The stress Americans feel every day can be largely attributed to the pressures and demands of the workplace. Every company should ask itself if it doesnt enough for its employees to assure a positive work atmosphere. Labor itself, along with limited body movement (being sedentary for long periods of time), and a strenuous work environment are all factors that contribute to feelings of tension and general negativity. Of course, over time, stressors begin to take a toll on employee happiness and productivity. It is a company’s responsibility to provide a satisfying work environment for those who work for its success. So, doesn’t it make sense for a company to supply its employees with its own form of stress-reducing exercises and wellness plans?
Roughly one in ten companies, only, has spent time designing a comprehensive wellness program for its employees, offering employees methods for stress reduction including yoga classes, meditative techniques and exercise. Beyond this, companies can introduce educational seminars and more long-term programs to advocate healthy practices. A few companies offer weight-loss and cholesterol management programs, healthy meals in vending machines and cafeterias, and even classes to help quit smoking. This is an intelligent way of addressing the many facets of a single issue: many workers smoke and overeat directly because of the stress they feel. Lowering stress helps twofold. Many of these programs raise feelings of positivity, well-being, and belonging, and inspire group activities, which means group progress. Members of a group do well to inspire each other to work for and maintain good habits. Aspects of a program can be as simple as reiterating good sleep and hygiene patterns. Often, it takes only a reminder and some repetition to instill values pertinent to good health, and one advocate often contagiously affects others around him with good habits.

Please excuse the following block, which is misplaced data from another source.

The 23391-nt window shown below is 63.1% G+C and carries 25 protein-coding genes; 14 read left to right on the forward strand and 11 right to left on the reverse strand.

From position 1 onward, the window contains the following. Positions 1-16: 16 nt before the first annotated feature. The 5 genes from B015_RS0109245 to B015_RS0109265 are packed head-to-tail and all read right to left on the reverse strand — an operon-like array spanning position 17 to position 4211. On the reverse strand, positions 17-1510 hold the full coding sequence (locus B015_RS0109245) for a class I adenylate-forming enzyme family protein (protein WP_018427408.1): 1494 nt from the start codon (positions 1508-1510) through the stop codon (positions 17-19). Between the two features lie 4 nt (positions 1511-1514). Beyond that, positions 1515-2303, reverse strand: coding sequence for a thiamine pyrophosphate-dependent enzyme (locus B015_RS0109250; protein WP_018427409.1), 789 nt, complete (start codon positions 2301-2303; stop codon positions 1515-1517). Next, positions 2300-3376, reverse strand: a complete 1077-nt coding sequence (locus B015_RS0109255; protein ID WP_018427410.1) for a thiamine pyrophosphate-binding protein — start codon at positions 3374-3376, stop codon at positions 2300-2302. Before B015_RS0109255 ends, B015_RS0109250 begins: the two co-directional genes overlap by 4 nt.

Healthier workers simply feel better about what they do, and are more likely to come to work with a smile on their face than workers who feel they must sacrifice their priority on health for the sake of their employer. One company, Draper Inc. exceeded any expectations by organizing a team-based weight-loss program and awarding the winning team a prize for its success. What’s more is Draper honors employees monthly who display and encourage healthy lifestyles. It’s no surprise, Drape saw increased worker satisfaction and productivity. Other examples of going beyond the base level would be offering classes that help workers develop new skill, for example, cooking, music appreciation, or learning new computer applications. These give employees a chance to communicate and share experiences with each other in a different light. Positive feelings between co-workers engenders a free and transparent workplace, which helps all to feel more comfortable, appreciated, and motivated to work.
A company’s care for its employees is evident in all aspects of its conduct. Companies must understand their own culture to know how employees feel belonging to them. Jason Lang of the Center for Disease Control and Prevention expresses that a company’s concern for its employees’ wellness should be evident in everything the company does. Wellness is, ultimately, a question of lifestyle choices not of occasional beneficial activity. A company truly succeeds if it can make its impact last outside of the workplace.